Remembering Wilma Mankiller
Wilma Mankiller, the first female principal chief of the Cherokee Nation and a longtime trustee of the Freedom Forum and Newseum, died April 6. She was 64.
"Wilma made a huge difference with her life," said Charles L. Overby, chairman and chief executive officer of the Freedom Forum and Newseum. "She was an inspiration to students in our classes and workshops. She was a valuable board member. We have all suffered a loss."
From 1985 to 1995, Mankiller, an Oklahoma native, led the Cherokee Nation. Her leadership was instrumental in revolutionizing education, health care and business. Before her barrier-breaking election, "Young Cherokee girls would never have thought that they might grow up and become chief," she said.
In his 2000 book "Free Spirit," Freedom Forum and Newseum founder Al Neuharth discussed Mankiller's surname, which is a Cherokee military title meaning "someone who watches over the villages."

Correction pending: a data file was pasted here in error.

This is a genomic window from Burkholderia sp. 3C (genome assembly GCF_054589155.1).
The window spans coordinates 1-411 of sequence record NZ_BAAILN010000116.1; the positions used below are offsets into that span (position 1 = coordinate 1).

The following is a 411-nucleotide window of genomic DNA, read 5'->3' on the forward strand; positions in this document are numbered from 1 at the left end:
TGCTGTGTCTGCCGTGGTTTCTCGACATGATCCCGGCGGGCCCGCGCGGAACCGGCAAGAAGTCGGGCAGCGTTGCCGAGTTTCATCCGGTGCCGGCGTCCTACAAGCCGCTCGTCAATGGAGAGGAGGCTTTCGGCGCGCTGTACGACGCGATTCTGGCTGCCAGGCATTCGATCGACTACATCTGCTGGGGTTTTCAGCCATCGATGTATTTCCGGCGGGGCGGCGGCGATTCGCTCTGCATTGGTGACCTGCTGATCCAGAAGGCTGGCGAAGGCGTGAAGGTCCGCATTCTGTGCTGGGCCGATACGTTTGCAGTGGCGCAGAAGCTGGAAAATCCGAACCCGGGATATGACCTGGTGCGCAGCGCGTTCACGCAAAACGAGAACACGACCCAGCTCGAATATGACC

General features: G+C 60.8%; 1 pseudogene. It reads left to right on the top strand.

"When I met Wilma Mankiller, I popped the obvious question: 'How did you get your name?' Her quick quip: 'I earned it!'"
After her diagnosis of Stage IV metastatic pancreatic cancer, Mankiller issued this statement in March:
"I want my family and friends to know that I am mentally and spiritually prepared for this journey; a journey that all human beings will take at one time or another. I learned a long time ago that I can't control the challenges the Creator sends my way, but I can control the way I think about them and deal with them. … I have been blessed with an extraordinarily rich and wonderful life, filled with incredible experiences. And I am grateful to have a support team composed of loving family and friends."